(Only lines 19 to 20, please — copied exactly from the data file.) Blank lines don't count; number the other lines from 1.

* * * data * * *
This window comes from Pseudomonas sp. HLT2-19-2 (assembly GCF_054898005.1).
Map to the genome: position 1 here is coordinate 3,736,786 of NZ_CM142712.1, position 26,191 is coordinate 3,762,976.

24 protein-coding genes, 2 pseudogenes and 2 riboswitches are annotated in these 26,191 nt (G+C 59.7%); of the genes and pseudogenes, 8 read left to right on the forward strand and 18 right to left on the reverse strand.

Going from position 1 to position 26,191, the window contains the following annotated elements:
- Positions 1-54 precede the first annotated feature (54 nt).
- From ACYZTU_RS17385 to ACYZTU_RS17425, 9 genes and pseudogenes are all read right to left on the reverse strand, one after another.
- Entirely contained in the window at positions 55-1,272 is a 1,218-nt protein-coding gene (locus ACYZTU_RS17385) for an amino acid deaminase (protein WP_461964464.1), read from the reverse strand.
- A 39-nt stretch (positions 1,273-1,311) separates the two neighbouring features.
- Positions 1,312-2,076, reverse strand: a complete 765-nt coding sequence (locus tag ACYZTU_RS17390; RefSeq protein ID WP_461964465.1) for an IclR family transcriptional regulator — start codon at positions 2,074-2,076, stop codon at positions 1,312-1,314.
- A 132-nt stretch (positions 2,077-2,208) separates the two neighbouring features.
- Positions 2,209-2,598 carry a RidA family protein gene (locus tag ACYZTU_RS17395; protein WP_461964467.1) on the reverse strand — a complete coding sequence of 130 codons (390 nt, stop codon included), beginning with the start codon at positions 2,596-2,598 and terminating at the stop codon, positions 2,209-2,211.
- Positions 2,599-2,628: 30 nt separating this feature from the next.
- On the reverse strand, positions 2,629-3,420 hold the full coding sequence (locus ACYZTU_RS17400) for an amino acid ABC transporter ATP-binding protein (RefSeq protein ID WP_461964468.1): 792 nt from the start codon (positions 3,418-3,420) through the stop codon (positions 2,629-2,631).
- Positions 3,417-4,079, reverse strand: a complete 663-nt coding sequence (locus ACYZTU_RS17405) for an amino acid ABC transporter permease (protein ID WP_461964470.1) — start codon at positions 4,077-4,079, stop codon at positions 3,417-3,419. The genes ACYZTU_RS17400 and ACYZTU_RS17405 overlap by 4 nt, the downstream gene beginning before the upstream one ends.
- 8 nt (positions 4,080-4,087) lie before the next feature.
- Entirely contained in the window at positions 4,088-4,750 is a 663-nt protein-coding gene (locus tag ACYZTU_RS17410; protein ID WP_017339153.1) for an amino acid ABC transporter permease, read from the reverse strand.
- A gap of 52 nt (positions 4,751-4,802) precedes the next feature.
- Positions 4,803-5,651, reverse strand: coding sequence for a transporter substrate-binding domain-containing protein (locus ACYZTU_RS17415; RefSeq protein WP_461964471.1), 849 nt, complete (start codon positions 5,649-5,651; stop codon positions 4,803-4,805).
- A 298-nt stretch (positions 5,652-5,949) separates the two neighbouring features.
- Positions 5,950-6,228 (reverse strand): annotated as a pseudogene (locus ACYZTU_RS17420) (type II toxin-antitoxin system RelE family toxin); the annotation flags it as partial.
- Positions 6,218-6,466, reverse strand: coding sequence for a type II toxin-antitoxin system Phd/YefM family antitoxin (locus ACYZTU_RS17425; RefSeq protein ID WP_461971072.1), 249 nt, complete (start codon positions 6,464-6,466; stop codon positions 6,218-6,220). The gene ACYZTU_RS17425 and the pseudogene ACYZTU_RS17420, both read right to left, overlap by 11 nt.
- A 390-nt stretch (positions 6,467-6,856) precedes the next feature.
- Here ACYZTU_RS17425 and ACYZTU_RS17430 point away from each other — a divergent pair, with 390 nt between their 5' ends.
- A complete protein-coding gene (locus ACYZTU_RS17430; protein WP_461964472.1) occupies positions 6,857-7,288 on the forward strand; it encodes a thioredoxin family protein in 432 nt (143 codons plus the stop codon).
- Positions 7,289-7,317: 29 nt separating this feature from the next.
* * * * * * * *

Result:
- A 298-nt stretch (positions 5,652-5,949) separates the two neighbouring features.
- Positions 5,950-6,228 (reverse strand): annotated as a pseudogene (locus ACYZTU_RS17420) (type II toxin-antitoxin system RelE family toxin); the annotation flags it as partial.